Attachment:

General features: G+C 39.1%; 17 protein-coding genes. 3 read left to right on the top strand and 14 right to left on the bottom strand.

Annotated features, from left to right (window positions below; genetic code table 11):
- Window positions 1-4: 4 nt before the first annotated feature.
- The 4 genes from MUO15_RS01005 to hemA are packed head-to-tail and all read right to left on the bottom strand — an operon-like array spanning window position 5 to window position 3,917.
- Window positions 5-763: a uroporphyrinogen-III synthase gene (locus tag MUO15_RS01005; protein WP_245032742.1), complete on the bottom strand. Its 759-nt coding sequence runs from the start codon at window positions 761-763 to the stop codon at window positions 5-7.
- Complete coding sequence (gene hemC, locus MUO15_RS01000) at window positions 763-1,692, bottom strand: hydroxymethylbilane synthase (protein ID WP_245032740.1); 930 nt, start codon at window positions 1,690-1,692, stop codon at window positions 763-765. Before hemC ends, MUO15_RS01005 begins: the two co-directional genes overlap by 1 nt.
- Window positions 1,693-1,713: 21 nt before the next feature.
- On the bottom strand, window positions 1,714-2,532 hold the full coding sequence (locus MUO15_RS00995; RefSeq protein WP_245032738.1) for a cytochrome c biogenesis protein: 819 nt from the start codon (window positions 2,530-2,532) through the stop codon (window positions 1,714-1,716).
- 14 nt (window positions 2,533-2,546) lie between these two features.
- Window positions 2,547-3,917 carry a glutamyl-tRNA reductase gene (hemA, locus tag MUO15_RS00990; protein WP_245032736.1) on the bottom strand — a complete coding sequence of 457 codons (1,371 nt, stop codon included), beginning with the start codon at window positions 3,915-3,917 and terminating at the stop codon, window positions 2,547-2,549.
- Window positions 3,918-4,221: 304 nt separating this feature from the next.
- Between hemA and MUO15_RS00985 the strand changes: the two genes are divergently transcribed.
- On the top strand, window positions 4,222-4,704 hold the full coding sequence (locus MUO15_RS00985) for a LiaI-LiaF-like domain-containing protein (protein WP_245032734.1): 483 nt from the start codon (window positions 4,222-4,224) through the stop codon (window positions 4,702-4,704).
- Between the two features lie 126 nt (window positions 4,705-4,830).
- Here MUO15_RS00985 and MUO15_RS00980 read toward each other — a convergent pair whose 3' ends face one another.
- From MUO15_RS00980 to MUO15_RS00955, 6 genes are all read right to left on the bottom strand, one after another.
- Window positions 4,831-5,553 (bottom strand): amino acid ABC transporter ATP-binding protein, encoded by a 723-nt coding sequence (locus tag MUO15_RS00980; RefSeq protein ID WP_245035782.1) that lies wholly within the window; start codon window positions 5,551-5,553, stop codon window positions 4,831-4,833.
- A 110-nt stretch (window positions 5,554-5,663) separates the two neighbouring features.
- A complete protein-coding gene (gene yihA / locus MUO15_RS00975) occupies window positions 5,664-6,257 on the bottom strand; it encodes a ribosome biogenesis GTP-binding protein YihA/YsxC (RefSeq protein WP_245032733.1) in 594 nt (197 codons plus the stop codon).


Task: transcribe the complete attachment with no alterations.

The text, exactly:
General features: G+C 39.1%; 17 protein-coding genes. 3 read left to right on the top strand and 14 right to left on the bottom strand.

Annotated features, from left to right (window positions below; genetic code table 11):
- Window positions 1-4: 4 nt before the first annotated feature.
- The 4 genes from MUO15_RS01005 to hemA are packed head-to-tail and all read right to left on the bottom strand — an operon-like array spanning window position 5 to window position 3,917.
- Window positions 5-763: a uroporphyrinogen-III synthase gene (locus tag MUO15_RS01005; protein WP_245032742.1), complete on the bottom strand. Its 759-nt coding sequence runs from the start codon at window positions 761-763 to the stop codon at window positions 5-7.
- Complete coding sequence (gene hemC, locus MUO15_RS01000) at window positions 763-1,692, bottom strand: hydroxymethylbilane synthase (protein ID WP_245032740.1); 930 nt, start codon at window positions 1,690-1,692, stop codon at window positions 763-765. Before hemC ends, MUO15_RS01005 begins: the two co-directional genes overlap by 1 nt.
- Window positions 1,693-1,713: 21 nt before the next feature.
- On the bottom strand, window positions 1,714-2,532 hold the full coding sequence (locus MUO15_RS00995; RefSeq protein WP_245032738.1) for a cytochrome c biogenesis protein: 819 nt from the start codon (window positions 2,530-2,532) through the stop codon (window positions 1,714-1,716).
- 14 nt (window positions 2,533-2,546) lie between these two features.
- Window positions 2,547-3,917 carry a glutamyl-tRNA reductase gene (hemA, locus tag MUO15_RS00990; protein WP_245032736.1) on the bottom strand — a complete coding sequence of 457 codons (1,371 nt, stop codon included), beginning with the start codon at window positions 3,915-3,917 and terminating at the stop codon, window positions 2,547-2,549.
- Window positions 3,918-4,221: 304 nt separating this feature from the next.
- Between hemA and MUO15_RS00985 the strand changes: the two genes are divergently transcribed.
- On the top strand, window positions 4,222-4,704 hold the full coding sequence (locus MUO15_RS00985) for a LiaI-LiaF-like domain-containing protein (protein WP_245032734.1): 483 nt from the start codon (window positions 4,222-4,224) through the stop codon (window positions 4,702-4,704).
- Between the two features lie 126 nt (window positions 4,705-4,830).
- Here MUO15_RS00985 and MUO15_RS00980 read toward each other — a convergent pair whose 3' ends face one another.
- From MUO15_RS00980 to MUO15_RS00955, 6 genes are all read right to left on the bottom strand, one after another.
- Window positions 4,831-5,553 (bottom strand): amino acid ABC transporter ATP-binding protein, encoded by a 723-nt coding sequence (locus tag MUO15_RS00980; RefSeq protein ID WP_245035782.1) that lies wholly within the window; start codon window positions 5,551-5,553, stop codon window positions 4,831-4,833.
- A 110-nt stretch (window positions 5,554-5,663) separates the two neighbouring features.
- A complete protein-coding gene (gene yihA / locus MUO15_RS00975) occupies window positions 5,664-6,257 on the bottom strand; it encodes a ribosome biogenesis GTP-binding protein YihA/YsxC (RefSeq protein WP_245032733.1) in 594 nt (197 codons plus the stop codon).